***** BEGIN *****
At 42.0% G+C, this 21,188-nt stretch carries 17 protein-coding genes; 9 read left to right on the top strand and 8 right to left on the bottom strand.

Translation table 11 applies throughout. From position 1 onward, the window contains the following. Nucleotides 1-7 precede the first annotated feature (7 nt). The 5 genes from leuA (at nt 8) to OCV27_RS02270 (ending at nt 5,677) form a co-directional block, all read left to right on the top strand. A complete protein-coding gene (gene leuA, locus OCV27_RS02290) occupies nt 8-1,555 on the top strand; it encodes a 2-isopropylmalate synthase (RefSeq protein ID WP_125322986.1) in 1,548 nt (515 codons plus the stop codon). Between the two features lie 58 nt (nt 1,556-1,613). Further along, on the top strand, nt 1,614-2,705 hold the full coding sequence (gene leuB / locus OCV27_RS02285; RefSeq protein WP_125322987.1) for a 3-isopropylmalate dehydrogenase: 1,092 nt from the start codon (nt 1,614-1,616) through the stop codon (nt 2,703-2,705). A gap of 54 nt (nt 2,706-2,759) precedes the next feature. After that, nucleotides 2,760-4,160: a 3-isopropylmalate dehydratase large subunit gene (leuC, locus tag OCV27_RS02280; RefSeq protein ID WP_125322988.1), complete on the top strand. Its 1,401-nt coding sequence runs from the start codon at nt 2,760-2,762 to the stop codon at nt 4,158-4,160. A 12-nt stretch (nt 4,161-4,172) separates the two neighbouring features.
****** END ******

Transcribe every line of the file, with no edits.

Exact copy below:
At 42.0% G+C, this 21,188-nt stretch carries 17 protein-coding genes; 9 read left to right on the top strand and 8 right to left on the bottom strand.

Translation table 11 applies throughout. From position 1 onward, the window contains the following. Nucleotides 1-7 precede the first annotated feature (7 nt). The 5 genes from leuA (at nt 8) to OCV27_RS02270 (ending at nt 5,677) form a co-directional block, all read left to right on the top strand. A complete protein-coding gene (gene leuA, locus OCV27_RS02290) occupies nt 8-1,555 on the top strand; it encodes a 2-isopropylmalate synthase (RefSeq protein ID WP_125322986.1) in 1,548 nt (515 codons plus the stop codon). Between the two features lie 58 nt (nt 1,556-1,613). Further along, on the top strand, nt 1,614-2,705 hold the full coding sequence (gene leuB / locus OCV27_RS02285; RefSeq protein WP_125322987.1) for a 3-isopropylmalate dehydrogenase: 1,092 nt from the start codon (nt 1,614-1,616) through the stop codon (nt 2,703-2,705). A gap of 54 nt (nt 2,706-2,759) precedes the next feature. After that, nucleotides 2,760-4,160: a 3-isopropylmalate dehydratase large subunit gene (leuC, locus tag OCV27_RS02280; RefSeq protein ID WP_125322988.1), complete on the top strand. Its 1,401-nt coding sequence runs from the start codon at nt 2,760-2,762 to the stop codon at nt 4,158-4,160. A 12-nt stretch (nt 4,161-4,172) separates the two neighbouring features.